Prevention of Workplace Forklift Accidents
According to the Occupational Safety and Health Administration, forklift accidents killed 90 U.S. workers in 2011.
Operator training plays a major role in keeping workers from being injured in forklift accidents. Operating a forklift differs from operating other types of vehicles. While most motor vehicles have four points of suspension, forklifts have only three, which makes them more susceptible to tipping over.
OSHA regulations prohibit workers under age 18 from operating forklifts. Forklift operators also must be properly trained and authorized. Workers must be trained not only to operate the forklift but also to perform a complete pre-shift inspection to ensure the safety of the forklift. Very often, however, employers allow workers to operate forklifts without proper training.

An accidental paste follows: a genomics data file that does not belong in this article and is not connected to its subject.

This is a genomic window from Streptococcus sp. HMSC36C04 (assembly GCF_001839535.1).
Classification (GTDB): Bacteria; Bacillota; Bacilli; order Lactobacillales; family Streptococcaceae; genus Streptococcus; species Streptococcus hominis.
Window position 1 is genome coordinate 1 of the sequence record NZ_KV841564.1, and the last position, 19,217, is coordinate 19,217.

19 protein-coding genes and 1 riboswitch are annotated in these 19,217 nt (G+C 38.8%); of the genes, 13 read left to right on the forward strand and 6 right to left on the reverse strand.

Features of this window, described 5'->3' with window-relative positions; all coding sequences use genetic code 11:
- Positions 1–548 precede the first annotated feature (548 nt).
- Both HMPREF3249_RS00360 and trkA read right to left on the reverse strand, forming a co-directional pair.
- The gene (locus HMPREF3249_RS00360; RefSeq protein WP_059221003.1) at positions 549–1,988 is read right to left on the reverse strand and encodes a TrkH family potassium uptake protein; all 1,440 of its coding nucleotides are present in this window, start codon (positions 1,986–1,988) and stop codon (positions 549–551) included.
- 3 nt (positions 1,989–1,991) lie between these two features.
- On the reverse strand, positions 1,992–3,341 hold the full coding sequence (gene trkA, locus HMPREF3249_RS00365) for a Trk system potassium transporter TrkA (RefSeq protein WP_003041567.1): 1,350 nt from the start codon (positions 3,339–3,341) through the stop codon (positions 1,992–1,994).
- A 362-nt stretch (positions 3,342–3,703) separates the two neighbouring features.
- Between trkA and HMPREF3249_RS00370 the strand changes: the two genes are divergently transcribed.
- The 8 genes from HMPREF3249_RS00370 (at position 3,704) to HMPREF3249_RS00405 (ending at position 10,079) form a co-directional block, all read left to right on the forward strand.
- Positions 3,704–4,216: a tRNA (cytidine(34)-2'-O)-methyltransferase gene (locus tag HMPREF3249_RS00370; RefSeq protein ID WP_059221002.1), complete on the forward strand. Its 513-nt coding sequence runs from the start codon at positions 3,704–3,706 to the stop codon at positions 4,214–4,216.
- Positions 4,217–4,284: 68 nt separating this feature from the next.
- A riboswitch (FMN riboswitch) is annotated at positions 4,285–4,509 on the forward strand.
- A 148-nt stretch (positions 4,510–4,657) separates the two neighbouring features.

Lack of communication between forklift operators and other construction workers is a common cause of accidents involving forklifts running over workers who are on foot.
Operators should look twice before backing up a forklift, and other workers must steer clear of areas where forklifts are being operated. Operators must also avoid distractions and risky maneuvers, such as taking a forklift up a steep incline.
Michael Parsons is an Atlanta workers’ compensation lawyer representing injured workers in the metro Atlanta region and helping them recover the workers’ compensation benefits that they have earned.